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Colorado Urban Winefest draws engaging crowd

By Dave Buchanan

I stopped along the runoff-swollen Colorado River a few nights ago while on the way home from the Colorado Urban Winefest in Denver, just to listen to the voice of the river.

A calm minute was appreciated after the hectic but fun Colorado Wine Week 2014 (June 1-7), a week that featured wine-related events every night (especially if you count the 50 or so restaurants offering the Sips and Snacks small-plate pairings for $20 and under) and a few quiet moments alone were welcome.

The week's events, sponsored by the Colorado Association for Viticulture and Enology (CAVE) and the Colorado Wine Industry Development Board, began June 1 when more than 150 people turned out on a Sunday evening for the Farm-to-Turntable Keg Wine party at Ben Parsons' Infinite Monkey Theorem urban winery in Denver's upscale River North (RiNo) District.

A few days later, another, even more-vocal group showed up at the Green Russell on Denver's Larimer St. to cheer on their favorite mixologist in the always-entertaining wine-cocktail competition. The winning cocktail, featuring the WTF (Wine That's Fun) Red blend from winemaker Michelle Cleveland of Creekside Cellars, was created by Robert Corbari of the Populist, also a bar and eatery on Denver's Larimer St.

The highlight of the week, of course, was the fourth annual Colorado Urban Winefest, summer sister to the Colorado Mountain Winefest each September in Palisade. The Denver event again this year took over the grassy spaces at Infinity Park in Glendale, where winelovers were blessed by cool temperatures and overcast but not rainy skies.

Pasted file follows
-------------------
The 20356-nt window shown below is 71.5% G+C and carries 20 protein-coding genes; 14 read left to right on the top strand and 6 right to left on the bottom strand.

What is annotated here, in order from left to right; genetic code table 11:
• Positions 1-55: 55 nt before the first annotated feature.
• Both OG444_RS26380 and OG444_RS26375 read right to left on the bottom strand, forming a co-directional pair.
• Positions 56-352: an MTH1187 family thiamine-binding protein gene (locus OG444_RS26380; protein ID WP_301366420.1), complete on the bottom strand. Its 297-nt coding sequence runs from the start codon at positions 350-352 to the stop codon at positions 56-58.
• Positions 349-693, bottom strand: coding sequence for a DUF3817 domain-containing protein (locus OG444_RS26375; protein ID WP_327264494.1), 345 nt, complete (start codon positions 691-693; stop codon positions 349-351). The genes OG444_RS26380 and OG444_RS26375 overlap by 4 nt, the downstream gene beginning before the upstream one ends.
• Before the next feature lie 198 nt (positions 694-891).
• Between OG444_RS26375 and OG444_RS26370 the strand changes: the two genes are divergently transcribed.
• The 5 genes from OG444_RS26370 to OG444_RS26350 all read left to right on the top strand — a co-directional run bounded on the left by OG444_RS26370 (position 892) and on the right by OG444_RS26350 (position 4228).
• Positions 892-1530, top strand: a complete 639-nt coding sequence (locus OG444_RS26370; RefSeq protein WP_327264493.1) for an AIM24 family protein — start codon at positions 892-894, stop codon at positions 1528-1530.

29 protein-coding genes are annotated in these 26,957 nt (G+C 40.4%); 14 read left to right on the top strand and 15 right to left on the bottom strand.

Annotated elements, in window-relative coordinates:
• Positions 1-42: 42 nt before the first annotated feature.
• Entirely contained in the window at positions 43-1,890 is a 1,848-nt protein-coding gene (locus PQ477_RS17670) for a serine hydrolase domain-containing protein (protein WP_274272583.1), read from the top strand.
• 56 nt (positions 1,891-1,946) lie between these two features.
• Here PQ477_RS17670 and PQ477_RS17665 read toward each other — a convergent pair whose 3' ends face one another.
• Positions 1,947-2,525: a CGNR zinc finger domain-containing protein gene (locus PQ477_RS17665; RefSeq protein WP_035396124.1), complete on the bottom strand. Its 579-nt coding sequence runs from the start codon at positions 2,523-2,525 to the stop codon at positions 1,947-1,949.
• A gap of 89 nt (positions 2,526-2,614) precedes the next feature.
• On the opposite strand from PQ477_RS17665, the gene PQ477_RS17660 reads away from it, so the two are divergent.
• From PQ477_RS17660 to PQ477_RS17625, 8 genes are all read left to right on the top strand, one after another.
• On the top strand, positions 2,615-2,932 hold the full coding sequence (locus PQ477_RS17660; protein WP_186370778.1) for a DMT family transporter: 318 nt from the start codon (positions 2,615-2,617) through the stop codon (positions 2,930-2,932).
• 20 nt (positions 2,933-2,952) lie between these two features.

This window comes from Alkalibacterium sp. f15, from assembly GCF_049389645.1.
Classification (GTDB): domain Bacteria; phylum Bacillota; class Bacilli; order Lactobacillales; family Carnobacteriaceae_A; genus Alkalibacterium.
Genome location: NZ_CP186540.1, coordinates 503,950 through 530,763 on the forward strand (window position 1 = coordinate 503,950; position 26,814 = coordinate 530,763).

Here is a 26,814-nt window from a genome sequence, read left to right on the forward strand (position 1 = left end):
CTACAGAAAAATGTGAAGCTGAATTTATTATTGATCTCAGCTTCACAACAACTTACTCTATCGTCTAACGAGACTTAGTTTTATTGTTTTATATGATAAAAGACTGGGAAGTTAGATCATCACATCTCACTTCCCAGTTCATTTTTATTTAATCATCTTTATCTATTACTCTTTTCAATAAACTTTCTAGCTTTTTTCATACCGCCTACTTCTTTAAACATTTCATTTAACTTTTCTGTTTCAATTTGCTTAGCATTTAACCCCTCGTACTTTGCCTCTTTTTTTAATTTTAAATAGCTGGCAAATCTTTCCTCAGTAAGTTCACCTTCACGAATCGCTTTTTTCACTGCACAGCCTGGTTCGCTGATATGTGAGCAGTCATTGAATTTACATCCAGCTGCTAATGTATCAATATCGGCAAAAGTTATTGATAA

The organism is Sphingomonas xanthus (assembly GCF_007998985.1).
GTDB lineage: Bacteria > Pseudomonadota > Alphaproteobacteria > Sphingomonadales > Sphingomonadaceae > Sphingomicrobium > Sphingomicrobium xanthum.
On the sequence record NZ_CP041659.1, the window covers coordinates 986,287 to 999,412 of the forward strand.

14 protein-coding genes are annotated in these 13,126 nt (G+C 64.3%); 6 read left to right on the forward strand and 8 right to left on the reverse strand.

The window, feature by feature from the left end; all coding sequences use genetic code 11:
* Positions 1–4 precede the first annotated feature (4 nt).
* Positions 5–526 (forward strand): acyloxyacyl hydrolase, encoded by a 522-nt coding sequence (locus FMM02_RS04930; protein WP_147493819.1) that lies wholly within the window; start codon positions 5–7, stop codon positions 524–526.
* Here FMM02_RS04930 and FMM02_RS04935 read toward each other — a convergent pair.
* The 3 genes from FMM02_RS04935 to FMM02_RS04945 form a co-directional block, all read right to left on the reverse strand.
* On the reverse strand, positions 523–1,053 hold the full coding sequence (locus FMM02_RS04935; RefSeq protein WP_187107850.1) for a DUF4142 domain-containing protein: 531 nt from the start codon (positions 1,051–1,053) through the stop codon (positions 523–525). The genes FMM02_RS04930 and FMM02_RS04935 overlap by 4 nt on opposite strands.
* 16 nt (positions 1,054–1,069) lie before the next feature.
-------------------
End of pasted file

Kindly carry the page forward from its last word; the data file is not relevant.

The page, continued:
As might be obvious from the accompanying photo, observers said attendance was up some 10 percent or more from last year, reflecting the matter of event-goers growing comfortable with the event and the location.

“I think people finally are identifying with the park and the Winefest,”said Jacob Harkins of Godot Communications, the event's marketing firm. “We've had a great turnout this year, and I think people are starting to get how serious Colorado wines can be.”

The attendance was strong all day and there were manageable lines at most of the booths, part of the attraction being the knowledge shared by winemakers with customers curious about Colorado wines, meads, and hard ciders (there was a good crowd in front of Paonia's Big Bs Hard Ciders all day long).

Given this year's growth and a positive outlook for the future, Urban Winefest organizers already are exploring ways to fit more people into the park's present configuration, which has options to expand. As if proving how popular this event can be once the word gets out, there still were people coming in as the event entered its final hour.

It's a fun event – very people oriented, as winefests tend to be–and there were lots of good wines to share and remember. And some fun stories. I ran into Sheena Sayed and David Nix, both from Denver, at the Mesa Park Vineyards booth, where they were buying a couple of wines from winery co-owner Brooke Webb.

Sheena said this was their second Urban Winefest. “Last year was our very first date,” she beamed. “We had a wonderful time.”

And to prove her words, she held out her left hand, on which she was wearing a golfball-sized diamond.

Not everybody gets engaged at Winefest, at least not in that sense, although no one can blame you if something very good happens. It just shows you have much of a family industry Colorado wine continues to be.

 

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